Aisle or Isle? What is the difference?

One of the most common word pairs that are easy to confuse and misspell are “aisle” and “isle.” After all, they’re both nouns, they sound the same and spell nearly the same. The only difference is that pesky “a” at the beginning. But, this pesky “a” is your key to remembering the difference between the two.

Aisle means a narrow pathway, usually in organized rows at a larger venue. An “isle,” on the other hand, only refers to smaller yet sizable landmasses in water, also known as islands.


The word “aisle” has many uses in reference to a narrow passageway that you find in a myriad of buildings and places of public gathering. For instance, you will almost always find an “aisle” in any one of the following places:

Grocery Store
Reception or Concert Hall

When referring to an “aisle” at places such as the ones listed above, you might say:

Actors and dancers filled the aisles at the theater.

The aisle was completely empty.

Coming down the aisle was the beautiful bride.

However, aisle can also refer to political or social strata. It’s still a noun, but used in such a way as to be a metaphorical concept rather than a tangible one.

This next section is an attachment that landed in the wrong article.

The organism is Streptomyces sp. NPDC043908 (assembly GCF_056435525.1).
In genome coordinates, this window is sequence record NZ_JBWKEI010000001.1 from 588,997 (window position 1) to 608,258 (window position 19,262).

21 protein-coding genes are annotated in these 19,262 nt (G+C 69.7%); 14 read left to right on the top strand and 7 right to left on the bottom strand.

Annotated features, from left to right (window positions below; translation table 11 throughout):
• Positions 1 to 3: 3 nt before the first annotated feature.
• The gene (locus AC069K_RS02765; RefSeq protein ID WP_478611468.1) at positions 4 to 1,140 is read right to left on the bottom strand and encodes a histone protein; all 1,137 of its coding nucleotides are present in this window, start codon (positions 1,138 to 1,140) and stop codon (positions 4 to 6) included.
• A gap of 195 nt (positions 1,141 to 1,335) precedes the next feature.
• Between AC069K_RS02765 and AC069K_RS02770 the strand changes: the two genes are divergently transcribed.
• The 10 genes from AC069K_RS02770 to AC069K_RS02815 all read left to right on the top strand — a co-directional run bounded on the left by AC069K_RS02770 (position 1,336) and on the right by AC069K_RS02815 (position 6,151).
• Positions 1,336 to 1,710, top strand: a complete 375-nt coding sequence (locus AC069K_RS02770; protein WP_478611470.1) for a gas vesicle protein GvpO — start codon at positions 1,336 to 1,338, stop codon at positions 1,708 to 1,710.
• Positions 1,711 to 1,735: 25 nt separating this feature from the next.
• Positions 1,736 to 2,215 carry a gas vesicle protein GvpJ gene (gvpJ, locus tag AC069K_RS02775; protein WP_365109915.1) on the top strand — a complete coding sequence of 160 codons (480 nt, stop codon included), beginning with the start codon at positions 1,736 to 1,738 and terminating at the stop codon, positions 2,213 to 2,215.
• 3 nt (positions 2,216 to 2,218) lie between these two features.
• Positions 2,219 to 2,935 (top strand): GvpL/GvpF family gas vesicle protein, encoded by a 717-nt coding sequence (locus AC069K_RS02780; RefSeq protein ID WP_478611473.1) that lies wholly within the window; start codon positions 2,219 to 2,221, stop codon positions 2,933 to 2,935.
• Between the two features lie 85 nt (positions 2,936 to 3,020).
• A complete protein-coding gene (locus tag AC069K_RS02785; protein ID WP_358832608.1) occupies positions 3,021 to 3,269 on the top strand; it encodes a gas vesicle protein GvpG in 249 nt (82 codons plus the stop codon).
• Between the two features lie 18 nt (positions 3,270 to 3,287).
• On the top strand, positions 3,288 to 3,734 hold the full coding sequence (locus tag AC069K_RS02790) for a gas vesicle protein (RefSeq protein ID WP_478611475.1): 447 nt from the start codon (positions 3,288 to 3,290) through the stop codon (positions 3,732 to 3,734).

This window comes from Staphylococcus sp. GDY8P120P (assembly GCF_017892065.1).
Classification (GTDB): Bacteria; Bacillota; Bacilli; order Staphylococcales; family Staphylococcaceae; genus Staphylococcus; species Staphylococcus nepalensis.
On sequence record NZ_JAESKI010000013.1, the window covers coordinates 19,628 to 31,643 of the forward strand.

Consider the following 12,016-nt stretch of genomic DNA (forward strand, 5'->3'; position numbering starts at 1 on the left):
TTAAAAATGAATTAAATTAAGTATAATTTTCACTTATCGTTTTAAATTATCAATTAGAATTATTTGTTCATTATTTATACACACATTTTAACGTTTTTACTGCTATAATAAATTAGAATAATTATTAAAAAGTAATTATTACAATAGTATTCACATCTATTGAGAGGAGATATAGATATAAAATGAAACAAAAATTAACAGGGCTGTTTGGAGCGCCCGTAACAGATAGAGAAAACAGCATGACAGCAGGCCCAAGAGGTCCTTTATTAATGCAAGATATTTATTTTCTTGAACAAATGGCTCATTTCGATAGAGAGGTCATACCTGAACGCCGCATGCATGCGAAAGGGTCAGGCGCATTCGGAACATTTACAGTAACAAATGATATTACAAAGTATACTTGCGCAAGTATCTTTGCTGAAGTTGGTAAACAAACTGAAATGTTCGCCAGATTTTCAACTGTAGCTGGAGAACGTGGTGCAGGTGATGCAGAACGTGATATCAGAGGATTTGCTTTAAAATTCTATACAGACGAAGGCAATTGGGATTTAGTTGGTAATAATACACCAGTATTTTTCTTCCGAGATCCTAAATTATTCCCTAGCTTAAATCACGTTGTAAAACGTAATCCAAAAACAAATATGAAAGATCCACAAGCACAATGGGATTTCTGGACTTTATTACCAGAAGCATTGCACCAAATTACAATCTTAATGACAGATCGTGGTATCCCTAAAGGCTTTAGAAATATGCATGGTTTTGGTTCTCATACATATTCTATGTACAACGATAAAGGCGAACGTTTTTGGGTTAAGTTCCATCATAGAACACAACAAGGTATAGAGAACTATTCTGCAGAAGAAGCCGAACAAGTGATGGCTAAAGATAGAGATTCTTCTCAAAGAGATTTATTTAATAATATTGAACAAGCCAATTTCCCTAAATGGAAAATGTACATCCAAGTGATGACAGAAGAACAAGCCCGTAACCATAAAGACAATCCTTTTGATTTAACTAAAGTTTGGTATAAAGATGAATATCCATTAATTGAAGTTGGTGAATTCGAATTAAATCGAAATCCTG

We need bipartisan efforts across the aisle.

Everyone on this side of the aisle believes in freedom of speech.

No matter what side of the aisle you sit on, we can all agree no one should starve during winter.


The good thing about using the word “isle” is that it only refers to a small patch of land resting in a large body of water. There are no exceptions or metaphorical inferences. It’s simple and straightforward.

They say leprechauns live on the Emerald Isle.

The Greek Isles have a long, ancient, and fabled history.

Using a hidden isle was common for pirates.

Memorizing the Difference between Aisle; Isle

Since the word “isle” only refers to a small island, understanding the difference is simple. If you know someone isn’t talking about a landmass in a vast body of water, assume it refers to “aisle.”

For a simple mnemonic device:

Aisle = what you find on an airplane

Isle = what you find on an island

To further help commit the difference to memory, consider the following examples:

Correct: The Emerald Isle refers to Ireland.
Incorrect: The Emerald Aisle refers to Ireland.
Correct: Pirates stash their booty among many hidden isles.
Incorrect: Pirates stash their booty among many hidden aisles.
Correct: The church aisles were far too narrow for her wedding dress.
Incorrect: The church isles were far too narrow for her wedding dress.


While “aisle” and “isle” seem confusing, they’re not. Just remember, when in doubt or you know the context isn’t about the ocean, assume the correct word is “aisle.”